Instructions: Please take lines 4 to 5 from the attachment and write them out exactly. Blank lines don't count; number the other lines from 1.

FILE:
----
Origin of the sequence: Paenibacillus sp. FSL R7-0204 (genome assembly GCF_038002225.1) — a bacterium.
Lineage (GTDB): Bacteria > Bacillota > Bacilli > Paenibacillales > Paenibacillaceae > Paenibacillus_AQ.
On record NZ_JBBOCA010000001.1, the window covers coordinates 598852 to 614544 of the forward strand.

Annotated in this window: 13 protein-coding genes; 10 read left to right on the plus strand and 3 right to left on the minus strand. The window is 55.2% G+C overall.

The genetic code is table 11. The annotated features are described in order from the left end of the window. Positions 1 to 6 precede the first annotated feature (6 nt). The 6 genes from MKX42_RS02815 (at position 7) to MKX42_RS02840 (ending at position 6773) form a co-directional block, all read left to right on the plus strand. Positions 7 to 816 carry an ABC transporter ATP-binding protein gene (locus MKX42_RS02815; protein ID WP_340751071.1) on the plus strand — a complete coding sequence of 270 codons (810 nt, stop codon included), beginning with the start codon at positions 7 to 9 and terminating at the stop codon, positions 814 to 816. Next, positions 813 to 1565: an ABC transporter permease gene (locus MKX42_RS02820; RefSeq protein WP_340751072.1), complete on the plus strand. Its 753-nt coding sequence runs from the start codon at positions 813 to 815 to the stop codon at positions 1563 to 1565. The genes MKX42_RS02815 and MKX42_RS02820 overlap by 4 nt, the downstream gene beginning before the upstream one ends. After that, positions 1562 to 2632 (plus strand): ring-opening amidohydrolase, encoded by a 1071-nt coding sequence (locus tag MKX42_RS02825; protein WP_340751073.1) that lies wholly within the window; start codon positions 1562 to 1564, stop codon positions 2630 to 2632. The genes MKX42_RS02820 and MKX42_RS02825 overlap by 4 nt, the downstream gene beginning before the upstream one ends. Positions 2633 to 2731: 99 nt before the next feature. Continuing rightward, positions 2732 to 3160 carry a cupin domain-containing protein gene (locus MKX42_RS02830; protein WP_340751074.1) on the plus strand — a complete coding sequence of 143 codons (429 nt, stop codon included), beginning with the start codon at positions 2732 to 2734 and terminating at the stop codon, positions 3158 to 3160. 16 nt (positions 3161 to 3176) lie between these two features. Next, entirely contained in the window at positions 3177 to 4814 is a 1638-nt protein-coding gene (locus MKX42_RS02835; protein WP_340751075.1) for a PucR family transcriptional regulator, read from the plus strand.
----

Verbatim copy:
Annotated in this window: 13 protein-coding genes; 10 read left to right on the plus strand and 3 right to left on the minus strand. The window is 55.2% G+C overall.

The genetic code is table 11. The annotated features are described in order from the left end of the window. Positions 1 to 6 precede the first annotated feature (6 nt). The 6 genes from MKX42_RS02815 (at position 7) to MKX42_RS02840 (ending at position 6773) form a co-directional block, all read left to right on the plus strand. Positions 7 to 816 carry an ABC transporter ATP-binding protein gene (locus MKX42_RS02815; protein ID WP_340751071.1) on the plus strand — a complete coding sequence of 270 codons (810 nt, stop codon included), beginning with the start codon at positions 7 to 9 and terminating at the stop codon, positions 814 to 816. Next, positions 813 to 1565: an ABC transporter permease gene (locus MKX42_RS02820; RefSeq protein WP_340751072.1), complete on the plus strand. Its 753-nt coding sequence runs from the start codon at positions 813 to 815 to the stop codon at positions 1563 to 1565. The genes MKX42_RS02815 and MKX42_RS02820 overlap by 4 nt, the downstream gene beginning before the upstream one ends. After that, positions 1562 to 2632 (plus strand): ring-opening amidohydrolase, encoded by a 1071-nt coding sequence (locus tag MKX42_RS02825; protein WP_340751073.1) that lies wholly within the window; start codon positions 1562 to 1564, stop codon positions 2630 to 2632. The genes MKX42_RS02820 and MKX42_RS02825 overlap by 4 nt, the downstream gene beginning before the upstream one ends. Positions 2633 to 2731: 99 nt before the next feature. Continuing rightward, positions 2732 to 3160 carry a cupin domain-containing protein gene (locus MKX42_RS02830; protein WP_340751074.1) on the plus strand — a complete coding sequence of 143 codons (429 nt, stop codon included), beginning with the start codon at positions 2732 to 2734 and terminating at the stop codon, positions 3158 to 3160. 16 nt (positions 3161 to 3176) lie between these two features. Next, entirely contained in the window at positions 3177 to 4814 is a 1638-nt protein-coding gene (locus MKX42_RS02835; protein WP_340751075.1) for a PucR family transcriptional regulator, read from the plus strand.